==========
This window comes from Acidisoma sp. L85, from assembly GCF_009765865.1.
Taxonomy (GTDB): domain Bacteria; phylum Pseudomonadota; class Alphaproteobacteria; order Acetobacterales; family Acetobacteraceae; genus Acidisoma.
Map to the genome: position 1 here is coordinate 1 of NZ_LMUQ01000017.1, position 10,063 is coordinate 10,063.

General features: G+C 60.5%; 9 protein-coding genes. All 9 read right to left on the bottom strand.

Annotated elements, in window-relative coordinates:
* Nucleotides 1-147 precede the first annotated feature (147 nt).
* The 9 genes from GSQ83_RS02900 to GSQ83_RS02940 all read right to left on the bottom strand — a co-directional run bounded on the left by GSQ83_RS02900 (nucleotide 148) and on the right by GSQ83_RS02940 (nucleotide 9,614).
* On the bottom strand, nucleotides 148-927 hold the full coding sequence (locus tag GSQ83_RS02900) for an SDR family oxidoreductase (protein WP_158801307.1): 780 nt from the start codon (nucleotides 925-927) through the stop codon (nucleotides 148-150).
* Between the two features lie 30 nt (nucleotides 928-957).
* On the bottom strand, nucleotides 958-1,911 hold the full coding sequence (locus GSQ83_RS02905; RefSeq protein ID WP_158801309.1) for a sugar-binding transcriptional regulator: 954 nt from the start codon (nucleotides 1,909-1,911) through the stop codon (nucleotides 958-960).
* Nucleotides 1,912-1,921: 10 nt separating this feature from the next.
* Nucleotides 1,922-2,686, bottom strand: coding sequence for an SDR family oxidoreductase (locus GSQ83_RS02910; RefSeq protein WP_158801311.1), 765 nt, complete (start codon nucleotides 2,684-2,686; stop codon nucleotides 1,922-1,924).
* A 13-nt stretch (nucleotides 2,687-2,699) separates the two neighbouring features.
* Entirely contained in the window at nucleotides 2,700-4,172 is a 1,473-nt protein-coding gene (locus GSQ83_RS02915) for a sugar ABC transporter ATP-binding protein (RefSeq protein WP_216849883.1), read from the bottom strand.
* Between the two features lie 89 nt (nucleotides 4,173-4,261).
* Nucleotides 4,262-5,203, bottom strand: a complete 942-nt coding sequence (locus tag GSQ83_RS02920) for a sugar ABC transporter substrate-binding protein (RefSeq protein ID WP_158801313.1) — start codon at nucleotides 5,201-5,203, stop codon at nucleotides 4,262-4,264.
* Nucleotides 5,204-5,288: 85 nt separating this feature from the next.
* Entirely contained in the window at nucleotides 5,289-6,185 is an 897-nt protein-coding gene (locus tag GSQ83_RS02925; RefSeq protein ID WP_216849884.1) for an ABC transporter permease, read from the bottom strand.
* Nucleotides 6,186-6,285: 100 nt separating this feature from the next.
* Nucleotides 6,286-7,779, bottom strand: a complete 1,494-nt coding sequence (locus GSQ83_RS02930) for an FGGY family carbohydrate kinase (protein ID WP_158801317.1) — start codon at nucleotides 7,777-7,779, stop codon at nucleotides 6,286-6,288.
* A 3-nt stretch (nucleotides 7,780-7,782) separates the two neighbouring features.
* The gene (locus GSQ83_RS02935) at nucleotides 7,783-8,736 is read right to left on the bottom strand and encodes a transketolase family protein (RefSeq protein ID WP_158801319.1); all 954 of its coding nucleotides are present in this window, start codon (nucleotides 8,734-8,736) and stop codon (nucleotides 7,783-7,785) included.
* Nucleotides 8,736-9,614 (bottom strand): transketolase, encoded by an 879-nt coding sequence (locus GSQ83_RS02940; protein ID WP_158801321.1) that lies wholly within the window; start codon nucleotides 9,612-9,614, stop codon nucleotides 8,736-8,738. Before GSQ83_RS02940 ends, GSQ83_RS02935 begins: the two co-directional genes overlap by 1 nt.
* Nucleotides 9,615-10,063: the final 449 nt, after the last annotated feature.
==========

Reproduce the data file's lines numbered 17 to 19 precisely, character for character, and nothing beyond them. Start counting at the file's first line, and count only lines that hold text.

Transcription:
* Nucleotides 5,204-5,288: 85 nt separating this feature from the next.
* Entirely contained in the window at nucleotides 5,289-6,185 is an 897-nt protein-coding gene (locus tag GSQ83_RS02925; RefSeq protein ID WP_216849884.1) for an ABC transporter permease, read from the bottom strand.
* Nucleotides 6,186-6,285: 100 nt separating this feature from the next.